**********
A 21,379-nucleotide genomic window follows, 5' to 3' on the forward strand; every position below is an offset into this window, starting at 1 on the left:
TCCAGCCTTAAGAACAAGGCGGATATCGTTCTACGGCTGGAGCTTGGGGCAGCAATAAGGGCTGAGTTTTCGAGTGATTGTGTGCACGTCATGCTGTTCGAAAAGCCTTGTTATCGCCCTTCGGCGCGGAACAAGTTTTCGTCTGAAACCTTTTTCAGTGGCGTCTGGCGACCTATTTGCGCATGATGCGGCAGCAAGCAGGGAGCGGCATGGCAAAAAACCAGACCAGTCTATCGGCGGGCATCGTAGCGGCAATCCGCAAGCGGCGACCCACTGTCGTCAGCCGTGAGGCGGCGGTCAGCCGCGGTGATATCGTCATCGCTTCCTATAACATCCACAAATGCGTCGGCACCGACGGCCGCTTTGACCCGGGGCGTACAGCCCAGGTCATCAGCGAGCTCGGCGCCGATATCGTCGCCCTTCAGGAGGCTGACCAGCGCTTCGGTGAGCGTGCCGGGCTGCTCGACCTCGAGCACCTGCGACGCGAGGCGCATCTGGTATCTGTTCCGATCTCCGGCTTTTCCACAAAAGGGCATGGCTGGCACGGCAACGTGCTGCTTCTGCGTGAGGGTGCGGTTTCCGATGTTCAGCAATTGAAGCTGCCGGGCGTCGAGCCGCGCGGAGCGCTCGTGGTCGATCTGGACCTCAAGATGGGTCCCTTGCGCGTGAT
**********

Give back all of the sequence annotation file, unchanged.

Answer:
A 21,379-nucleotide genomic window follows, 5' to 3' on the forward strand; every position below is an offset into this window, starting at 1 on the left:
TCCAGCCTTAAGAACAAGGCGGATATCGTTCTACGGCTGGAGCTTGGGGCAGCAATAAGGGCTGAGTTTTCGAGTGATTGTGTGCACGTCATGCTGTTCGAAAAGCCTTGTTATCGCCCTTCGGCGCGGAACAAGTTTTCGTCTGAAACCTTTTTCAGTGGCGTCTGGCGACCTATTTGCGCATGATGCGGCAGCAAGCAGGGAGCGGCATGGCAAAAAACCAGACCAGTCTATCGGCGGGCATCGTAGCGGCAATCCGCAAGCGGCGACCCACTGTCGTCAGCCGTGAGGCGGCGGTCAGCCGCGGTGATATCGTCATCGCTTCCTATAACATCCACAAATGCGTCGGCACCGACGGCCGCTTTGACCCGGGGCGTACAGCCCAGGTCATCAGCGAGCTCGGCGCCGATATCGTCGCCCTTCAGGAGGCTGACCAGCGCTTCGGTGAGCGTGCCGGGCTGCTCGACCTCGAGCACCTGCGACGCGAGGCGCATCTGGTATCTGTTCCGATCTCCGGCTTTTCCACAAAAGGGCATGGCTGGCACGGCAACGTGCTGCTTCTGCGTGAGGGTGCGGTTTCCGATGTTCAGCAATTGAAGCTGCCGGGCGTCGAGCCGCGCGGAGCGCTCGTGGTCGATCTGGACCTCAAGATGGGTCCCTTGCGCGTGAT